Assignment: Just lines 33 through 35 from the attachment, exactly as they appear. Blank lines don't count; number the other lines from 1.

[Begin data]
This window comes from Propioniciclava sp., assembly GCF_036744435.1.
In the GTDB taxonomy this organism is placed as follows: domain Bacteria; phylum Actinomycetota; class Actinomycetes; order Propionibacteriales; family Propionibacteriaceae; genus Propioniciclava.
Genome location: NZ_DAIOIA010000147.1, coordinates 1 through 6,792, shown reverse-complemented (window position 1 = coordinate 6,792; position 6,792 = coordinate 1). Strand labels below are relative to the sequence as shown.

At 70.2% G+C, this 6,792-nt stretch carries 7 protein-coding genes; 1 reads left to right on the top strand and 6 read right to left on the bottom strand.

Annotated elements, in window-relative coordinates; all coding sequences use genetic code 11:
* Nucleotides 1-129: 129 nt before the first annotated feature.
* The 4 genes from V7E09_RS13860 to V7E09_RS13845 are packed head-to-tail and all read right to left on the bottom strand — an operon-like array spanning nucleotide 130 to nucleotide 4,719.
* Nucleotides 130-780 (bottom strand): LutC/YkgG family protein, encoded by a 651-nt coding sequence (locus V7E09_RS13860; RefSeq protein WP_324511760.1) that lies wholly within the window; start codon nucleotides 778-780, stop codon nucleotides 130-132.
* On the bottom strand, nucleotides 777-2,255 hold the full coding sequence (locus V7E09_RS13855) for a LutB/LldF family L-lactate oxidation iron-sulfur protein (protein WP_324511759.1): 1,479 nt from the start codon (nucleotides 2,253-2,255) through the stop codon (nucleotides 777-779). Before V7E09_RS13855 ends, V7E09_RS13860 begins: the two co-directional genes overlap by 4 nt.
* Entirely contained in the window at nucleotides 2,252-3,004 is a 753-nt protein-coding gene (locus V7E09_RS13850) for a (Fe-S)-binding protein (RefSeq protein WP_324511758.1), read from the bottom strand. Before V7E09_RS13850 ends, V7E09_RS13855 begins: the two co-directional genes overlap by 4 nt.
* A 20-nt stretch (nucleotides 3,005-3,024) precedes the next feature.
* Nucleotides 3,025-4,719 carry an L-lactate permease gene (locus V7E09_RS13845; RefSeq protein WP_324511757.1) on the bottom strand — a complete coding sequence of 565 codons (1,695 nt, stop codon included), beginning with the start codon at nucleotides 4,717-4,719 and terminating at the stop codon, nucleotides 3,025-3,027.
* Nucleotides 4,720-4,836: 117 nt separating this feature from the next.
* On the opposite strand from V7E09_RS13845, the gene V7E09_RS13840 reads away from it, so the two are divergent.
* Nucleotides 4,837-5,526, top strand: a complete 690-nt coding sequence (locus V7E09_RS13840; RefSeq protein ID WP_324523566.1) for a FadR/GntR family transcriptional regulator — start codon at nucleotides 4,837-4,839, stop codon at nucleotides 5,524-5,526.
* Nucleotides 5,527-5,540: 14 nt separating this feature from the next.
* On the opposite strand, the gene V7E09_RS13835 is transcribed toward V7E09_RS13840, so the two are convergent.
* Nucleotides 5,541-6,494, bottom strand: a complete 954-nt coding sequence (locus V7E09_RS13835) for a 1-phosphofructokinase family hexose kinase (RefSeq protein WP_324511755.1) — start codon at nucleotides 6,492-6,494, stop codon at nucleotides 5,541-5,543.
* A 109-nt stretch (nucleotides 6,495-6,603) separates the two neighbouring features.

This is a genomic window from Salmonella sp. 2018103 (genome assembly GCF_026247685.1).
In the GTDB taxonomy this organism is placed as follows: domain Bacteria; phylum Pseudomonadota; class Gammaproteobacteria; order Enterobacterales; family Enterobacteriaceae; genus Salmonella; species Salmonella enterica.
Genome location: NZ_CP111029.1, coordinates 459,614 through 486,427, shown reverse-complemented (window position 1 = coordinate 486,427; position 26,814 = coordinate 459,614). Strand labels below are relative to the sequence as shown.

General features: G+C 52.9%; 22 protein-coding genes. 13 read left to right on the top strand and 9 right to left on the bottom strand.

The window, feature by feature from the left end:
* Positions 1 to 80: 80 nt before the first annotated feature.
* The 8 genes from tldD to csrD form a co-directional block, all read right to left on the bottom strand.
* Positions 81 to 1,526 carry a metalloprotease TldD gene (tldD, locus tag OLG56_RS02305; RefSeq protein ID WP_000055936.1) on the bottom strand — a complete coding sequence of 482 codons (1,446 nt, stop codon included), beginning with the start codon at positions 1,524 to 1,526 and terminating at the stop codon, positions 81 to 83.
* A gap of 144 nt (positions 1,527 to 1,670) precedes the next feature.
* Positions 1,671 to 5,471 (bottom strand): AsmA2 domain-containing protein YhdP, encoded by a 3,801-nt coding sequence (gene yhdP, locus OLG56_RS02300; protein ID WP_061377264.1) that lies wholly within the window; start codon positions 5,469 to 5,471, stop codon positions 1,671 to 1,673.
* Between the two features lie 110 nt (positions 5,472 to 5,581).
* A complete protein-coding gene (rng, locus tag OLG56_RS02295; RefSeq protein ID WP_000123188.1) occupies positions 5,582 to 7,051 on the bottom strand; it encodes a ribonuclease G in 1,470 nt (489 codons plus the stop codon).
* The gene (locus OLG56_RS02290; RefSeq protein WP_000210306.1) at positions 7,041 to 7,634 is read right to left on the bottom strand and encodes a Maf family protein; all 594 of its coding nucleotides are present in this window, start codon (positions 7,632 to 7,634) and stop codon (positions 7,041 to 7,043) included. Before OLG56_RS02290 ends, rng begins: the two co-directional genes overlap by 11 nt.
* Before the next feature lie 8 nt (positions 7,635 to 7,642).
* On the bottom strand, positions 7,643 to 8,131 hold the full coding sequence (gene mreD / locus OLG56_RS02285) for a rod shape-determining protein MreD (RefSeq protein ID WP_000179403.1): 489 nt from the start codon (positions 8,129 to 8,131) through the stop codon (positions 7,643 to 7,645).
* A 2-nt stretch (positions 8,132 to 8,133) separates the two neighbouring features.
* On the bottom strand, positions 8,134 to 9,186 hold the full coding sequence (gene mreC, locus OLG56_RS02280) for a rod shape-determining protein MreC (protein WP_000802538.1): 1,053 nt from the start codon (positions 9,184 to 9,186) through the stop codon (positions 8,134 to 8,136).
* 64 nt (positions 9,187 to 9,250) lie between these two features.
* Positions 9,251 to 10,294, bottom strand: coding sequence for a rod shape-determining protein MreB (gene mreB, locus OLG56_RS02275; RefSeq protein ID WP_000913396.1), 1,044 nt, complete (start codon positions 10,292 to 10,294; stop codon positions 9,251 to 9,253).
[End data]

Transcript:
* Before the next feature lie 8 nt (positions 7,635 to 7,642).
* On the bottom strand, positions 7,643 to 8,131 hold the full coding sequence (gene mreD / locus OLG56_RS02285) for a rod shape-determining protein MreD (RefSeq protein ID WP_000179403.1): 489 nt from the start codon (positions 8,129 to 8,131) through the stop codon (positions 7,643 to 7,645).
* A 2-nt stretch (positions 8,132 to 8,133) separates the two neighbouring features.